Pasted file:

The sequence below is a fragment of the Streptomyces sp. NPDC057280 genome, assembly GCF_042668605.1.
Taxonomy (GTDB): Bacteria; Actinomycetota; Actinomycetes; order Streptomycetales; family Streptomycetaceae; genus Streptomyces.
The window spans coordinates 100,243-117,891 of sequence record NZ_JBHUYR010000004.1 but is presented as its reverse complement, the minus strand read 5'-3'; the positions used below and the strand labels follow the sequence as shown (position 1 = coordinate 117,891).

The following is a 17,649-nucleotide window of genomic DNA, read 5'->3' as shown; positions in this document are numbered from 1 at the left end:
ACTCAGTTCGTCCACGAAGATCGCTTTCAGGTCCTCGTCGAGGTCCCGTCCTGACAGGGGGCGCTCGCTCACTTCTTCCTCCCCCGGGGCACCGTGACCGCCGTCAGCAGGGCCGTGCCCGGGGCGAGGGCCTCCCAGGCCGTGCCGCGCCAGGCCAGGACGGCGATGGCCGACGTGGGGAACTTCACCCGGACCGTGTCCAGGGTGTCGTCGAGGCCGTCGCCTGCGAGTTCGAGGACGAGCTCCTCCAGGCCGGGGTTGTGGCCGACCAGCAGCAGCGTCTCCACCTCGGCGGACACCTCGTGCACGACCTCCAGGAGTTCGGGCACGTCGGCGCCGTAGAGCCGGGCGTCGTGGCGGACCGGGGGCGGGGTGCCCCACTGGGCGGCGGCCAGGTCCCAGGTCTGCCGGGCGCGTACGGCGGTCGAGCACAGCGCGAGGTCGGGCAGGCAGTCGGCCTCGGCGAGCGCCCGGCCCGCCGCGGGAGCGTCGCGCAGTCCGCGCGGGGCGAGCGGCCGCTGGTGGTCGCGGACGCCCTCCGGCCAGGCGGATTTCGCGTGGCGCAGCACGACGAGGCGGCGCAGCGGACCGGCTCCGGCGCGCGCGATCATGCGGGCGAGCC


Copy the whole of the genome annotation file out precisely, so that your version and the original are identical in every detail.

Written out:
The sequence below is a fragment of the Streptomyces sp. NPDC057280 genome, assembly GCF_042668605.1.
Taxonomy (GTDB): Bacteria; Actinomycetota; Actinomycetes; order Streptomycetales; family Streptomycetaceae; genus Streptomyces.
The window spans coordinates 100,243-117,891 of sequence record NZ_JBHUYR010000004.1 but is presented as its reverse complement, the minus strand read 5'-3'; the positions used below and the strand labels follow the sequence as shown (position 1 = coordinate 117,891).

The following is a 17,649-nucleotide window of genomic DNA, read 5'->3' as shown; positions in this document are numbered from 1 at the left end:
ACTCAGTTCGTCCACGAAGATCGCTTTCAGGTCCTCGTCGAGGTCCCGTCCTGACAGGGGGCGCTCGCTCACTTCTTCCTCCCCCGGGGCACCGTGACCGCCGTCAGCAGGGCCGTGCCCGGGGCGAGGGCCTCCCAGGCCGTGCCGCGCCAGGCCAGGACGGCGATGGCCGACGTGGGGAACTTCACCCGGACCGTGTCCAGGGTGTCGTCGAGGCCGTCGCCTGCGAGTTCGAGGACGAGCTCCTCCAGGCCGGGGTTGTGGCCGACCAGCAGCAGCGTCTCCACCTCGGCGGACACCTCGTGCACGACCTCCAGGAGTTCGGGCACGTCGGCGCCGTAGAGCCGGGCGTCGTGGCGGACCGGGGGCGGGGTGCCCCACTGGGCGGCGGCCAGGTCCCAGGTCTGCCGGGCGCGTACGGCGGTCGAGCACAGCGCGAGGTCGGGCAGGCAGTCGGCCTCGGCGAGCGCCCGGCCCGCCGCGGGAGCGTCGCGCAGTCCGCGCGGGGCGAGCGGCCGCTGGTGGTCGCGGACGCCCTCCGGCCAGGCGGATTTCGCGTGGCGCAGCACGACGAGGCGGCGCAGCGGACCGGCTCCGGCGCGCGCGATCATGCGGGCGAGCC